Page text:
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Nicene and Post-Nicene Fathers, Vol. II:
City of God: Chapter 31

Early Church Fathers  Index     

Chapter 31.—That It is Effrontery to Impute the Present Troubles to Christ and the Prohibition of Polytheistic Worship Since Even When the Gods Were Worshipped Such Calamities Befell the People.

Let those who have no gratitude to Christ for His great benefits, blame their own gods for these heavy disasters.  For certainly when these occurred the altars of the gods were kept blazing, and there rose the mingled fragrance of “Sabæan incense and fresh garlands;” 159 the priests were clothed with honor, the shrines were maintained in splendor; sacrifices, games, sacred ecstasies, were common in the temples; while the blood of the citizens was being so freely shed, not only in remote places, but among the very altars of the gods.  Cicero did not choose to seek sanctuary in a temple, because Mucius had sought it there in vain.  But they who most unpardonably calumniate this Christian era, are the very men who either themselves fled for asylum to the places specially dedicated to Christ, or were led there by the barbarians that they might be safe.  In short, not to recapitulate the many instances I have cited, and not to add to their number others which it were tedious to enumerate, this one thing I am persuaded of, and this every impartial judgment will readily acknowledge, that if the human race had received Christianity before the Punic wars, and if the same desolating calamities which these wars brought upon Europe and Africa had followed the introduction of Christianity, there is no one of those who now accuse us who would not have attributed them to our religion.  How intolerable would their accusations have been, at least so far as the Romans are concerned, if the Christian religion had been received and diffused prior to the invasion of the Gauls, or to the ruinous floods and fires which desolated Rome, or to those most calamitous of all events, the civil wars!  And those other disasters, which were of so strange a nature that they were reckoned prodigies, had they happened since the Christian era, to whom but to the Christians would they have imputed these as crimes?  I do not speak of those things which were rather surprising than hurtful,—oxen speaking, unborn infants articulating some words in their mothers’ wombs, serpents flying, hens and women being changed into the other sex; and other similar prodigies which, whether true or false, are recorded not in their imaginative, but in their historical works, and which do not injure, but only astonish men.  But when it rained earth, when it rained chalk, when it rained stones—not hailstones, but real stones—this certainly was calculated to do serious damage.  We have read in their books that the fires of Etna, pouring down from the top of the mountain to the neighboring shore, caused the sea to boil, so that rocks were burnt up, and the pitch of ships began to run,—a phenomenon incredibly surprising, but at the same time no less hurtful.  By the same violent heat, they relate that on another occasion Sicily was filled with cinders, so that the houses of the city Catina were destroyed and buried under them,—a calamity which moved the Romans to pity them, and remit their tribute for that year.  One may also read that Africa, which had by that time become a province of Rome, was visited by a prodigious multitude of locusts, which, after consuming the fruit and foliage of the trees, were driven into the sea in one vast and measureless cloud; so that when they were drowned and cast upon the shore the air was polluted, and so serious a pestilence produced that in the kingdom of Masinissa alone they p. 63 say there perished 800,000 persons, besides a much greater number in the neighboring districts.  At Utica they assure us that, of 30,000 soldiers then garrisoning it, there survived only ten.  Yet which of these disasters, suppose they happened now, would not be attributed to the Christian religion by those who thus thoughtlessly accuse us, and whom we are compelled to answer?  And yet to their own gods they attribute none of these things, though they worship them for the sake of escaping lesser calamities of the same kind, and do not reflect that they who formerly worshipped them were not preserved from these serious disasters.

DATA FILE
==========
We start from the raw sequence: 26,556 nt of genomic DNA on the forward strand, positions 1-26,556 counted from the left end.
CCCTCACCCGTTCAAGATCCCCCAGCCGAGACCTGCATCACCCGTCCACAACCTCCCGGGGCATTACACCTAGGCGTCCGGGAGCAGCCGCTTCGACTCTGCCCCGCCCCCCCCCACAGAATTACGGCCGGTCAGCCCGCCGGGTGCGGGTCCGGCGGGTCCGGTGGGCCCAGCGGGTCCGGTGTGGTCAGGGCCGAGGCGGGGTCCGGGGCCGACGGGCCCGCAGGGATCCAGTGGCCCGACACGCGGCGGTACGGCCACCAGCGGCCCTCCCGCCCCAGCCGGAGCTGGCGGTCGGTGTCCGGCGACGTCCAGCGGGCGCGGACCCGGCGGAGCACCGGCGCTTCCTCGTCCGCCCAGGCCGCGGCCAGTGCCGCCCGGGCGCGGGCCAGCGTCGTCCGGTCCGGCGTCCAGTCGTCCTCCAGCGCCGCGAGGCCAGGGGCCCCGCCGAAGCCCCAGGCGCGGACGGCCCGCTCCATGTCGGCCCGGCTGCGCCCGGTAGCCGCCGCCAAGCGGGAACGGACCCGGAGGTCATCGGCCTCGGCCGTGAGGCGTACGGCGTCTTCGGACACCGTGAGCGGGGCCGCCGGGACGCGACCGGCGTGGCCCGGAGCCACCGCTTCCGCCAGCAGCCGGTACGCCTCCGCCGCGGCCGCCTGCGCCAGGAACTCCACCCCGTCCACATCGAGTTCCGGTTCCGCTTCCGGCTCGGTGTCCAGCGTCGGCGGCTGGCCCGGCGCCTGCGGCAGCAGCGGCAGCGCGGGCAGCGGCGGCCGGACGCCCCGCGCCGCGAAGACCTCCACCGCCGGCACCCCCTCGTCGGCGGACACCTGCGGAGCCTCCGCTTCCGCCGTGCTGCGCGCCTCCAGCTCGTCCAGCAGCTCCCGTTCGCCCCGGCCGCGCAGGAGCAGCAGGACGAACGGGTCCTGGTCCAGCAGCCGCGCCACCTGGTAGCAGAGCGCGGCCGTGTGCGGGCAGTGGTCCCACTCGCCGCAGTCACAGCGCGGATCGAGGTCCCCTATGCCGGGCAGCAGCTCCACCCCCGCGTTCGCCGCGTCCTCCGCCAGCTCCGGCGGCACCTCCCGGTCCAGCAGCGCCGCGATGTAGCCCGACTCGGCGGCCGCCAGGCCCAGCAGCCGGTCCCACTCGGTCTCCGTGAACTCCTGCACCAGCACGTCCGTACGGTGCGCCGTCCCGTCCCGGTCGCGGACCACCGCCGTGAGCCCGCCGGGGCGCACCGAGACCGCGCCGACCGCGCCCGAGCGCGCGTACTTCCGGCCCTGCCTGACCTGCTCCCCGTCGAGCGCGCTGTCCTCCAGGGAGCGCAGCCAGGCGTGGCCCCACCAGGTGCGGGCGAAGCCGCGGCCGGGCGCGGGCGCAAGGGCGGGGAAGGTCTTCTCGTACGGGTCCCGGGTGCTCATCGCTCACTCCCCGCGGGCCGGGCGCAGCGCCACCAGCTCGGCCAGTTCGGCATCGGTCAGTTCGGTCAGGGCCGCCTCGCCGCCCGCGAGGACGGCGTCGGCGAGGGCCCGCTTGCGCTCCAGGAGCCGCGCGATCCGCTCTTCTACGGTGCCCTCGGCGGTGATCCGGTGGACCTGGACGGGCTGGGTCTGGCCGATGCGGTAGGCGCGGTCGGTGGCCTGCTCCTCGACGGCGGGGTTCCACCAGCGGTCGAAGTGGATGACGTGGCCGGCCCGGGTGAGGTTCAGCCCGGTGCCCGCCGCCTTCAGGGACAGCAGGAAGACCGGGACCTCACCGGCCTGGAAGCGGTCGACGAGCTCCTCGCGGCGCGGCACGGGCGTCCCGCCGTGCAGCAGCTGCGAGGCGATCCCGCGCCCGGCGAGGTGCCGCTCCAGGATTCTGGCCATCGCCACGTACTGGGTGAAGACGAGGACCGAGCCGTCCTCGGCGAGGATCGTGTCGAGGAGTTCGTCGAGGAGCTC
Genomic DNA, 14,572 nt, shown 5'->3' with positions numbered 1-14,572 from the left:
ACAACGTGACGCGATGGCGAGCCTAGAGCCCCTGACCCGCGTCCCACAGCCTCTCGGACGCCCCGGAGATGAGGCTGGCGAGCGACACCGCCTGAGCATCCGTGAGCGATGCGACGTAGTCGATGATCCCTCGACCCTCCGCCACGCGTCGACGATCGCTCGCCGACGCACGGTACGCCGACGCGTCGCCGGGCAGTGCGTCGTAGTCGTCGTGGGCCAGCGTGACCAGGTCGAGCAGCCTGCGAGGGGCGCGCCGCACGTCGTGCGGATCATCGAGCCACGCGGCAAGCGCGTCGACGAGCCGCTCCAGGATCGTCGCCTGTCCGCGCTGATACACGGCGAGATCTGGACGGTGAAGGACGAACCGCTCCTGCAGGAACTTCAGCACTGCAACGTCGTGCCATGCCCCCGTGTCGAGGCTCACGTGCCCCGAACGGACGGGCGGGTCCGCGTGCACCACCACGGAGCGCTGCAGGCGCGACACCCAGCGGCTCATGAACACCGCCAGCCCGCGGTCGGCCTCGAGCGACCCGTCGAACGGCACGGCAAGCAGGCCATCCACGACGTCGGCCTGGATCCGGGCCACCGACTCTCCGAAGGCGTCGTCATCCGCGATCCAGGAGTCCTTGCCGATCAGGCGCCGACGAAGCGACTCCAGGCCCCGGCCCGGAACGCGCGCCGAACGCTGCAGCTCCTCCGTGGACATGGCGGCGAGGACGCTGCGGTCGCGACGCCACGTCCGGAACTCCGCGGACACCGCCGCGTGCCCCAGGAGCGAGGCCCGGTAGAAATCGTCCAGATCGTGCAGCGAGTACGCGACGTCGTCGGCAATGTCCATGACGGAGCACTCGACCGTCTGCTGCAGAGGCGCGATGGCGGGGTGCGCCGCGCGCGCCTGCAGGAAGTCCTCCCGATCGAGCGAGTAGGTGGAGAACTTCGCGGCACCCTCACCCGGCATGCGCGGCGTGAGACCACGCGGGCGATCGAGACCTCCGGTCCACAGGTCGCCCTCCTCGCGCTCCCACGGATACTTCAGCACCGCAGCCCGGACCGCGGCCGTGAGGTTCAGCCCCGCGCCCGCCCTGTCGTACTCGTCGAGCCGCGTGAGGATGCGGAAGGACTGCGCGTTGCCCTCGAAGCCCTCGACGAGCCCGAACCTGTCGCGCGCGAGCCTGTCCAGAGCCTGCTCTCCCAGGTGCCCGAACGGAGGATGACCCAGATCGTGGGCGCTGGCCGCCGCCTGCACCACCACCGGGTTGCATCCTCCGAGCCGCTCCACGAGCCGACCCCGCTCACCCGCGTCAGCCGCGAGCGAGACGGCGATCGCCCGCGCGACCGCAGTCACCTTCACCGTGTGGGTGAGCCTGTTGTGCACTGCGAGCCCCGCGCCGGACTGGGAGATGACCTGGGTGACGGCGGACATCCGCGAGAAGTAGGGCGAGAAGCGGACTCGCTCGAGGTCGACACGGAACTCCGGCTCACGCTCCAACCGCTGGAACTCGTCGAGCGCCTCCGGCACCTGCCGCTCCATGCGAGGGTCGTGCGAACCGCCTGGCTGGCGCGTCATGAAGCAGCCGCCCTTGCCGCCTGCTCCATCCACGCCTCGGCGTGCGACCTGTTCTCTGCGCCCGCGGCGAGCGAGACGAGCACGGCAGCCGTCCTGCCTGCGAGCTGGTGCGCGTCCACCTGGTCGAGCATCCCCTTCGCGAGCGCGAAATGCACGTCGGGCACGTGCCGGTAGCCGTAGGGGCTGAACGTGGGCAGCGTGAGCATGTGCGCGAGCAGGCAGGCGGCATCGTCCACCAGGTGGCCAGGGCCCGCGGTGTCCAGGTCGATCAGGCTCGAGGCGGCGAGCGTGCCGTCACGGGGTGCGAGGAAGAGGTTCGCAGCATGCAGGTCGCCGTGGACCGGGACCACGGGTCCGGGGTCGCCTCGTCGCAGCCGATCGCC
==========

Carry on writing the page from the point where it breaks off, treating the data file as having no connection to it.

Virgil, Æneid, i. 417.

Next: Book IV

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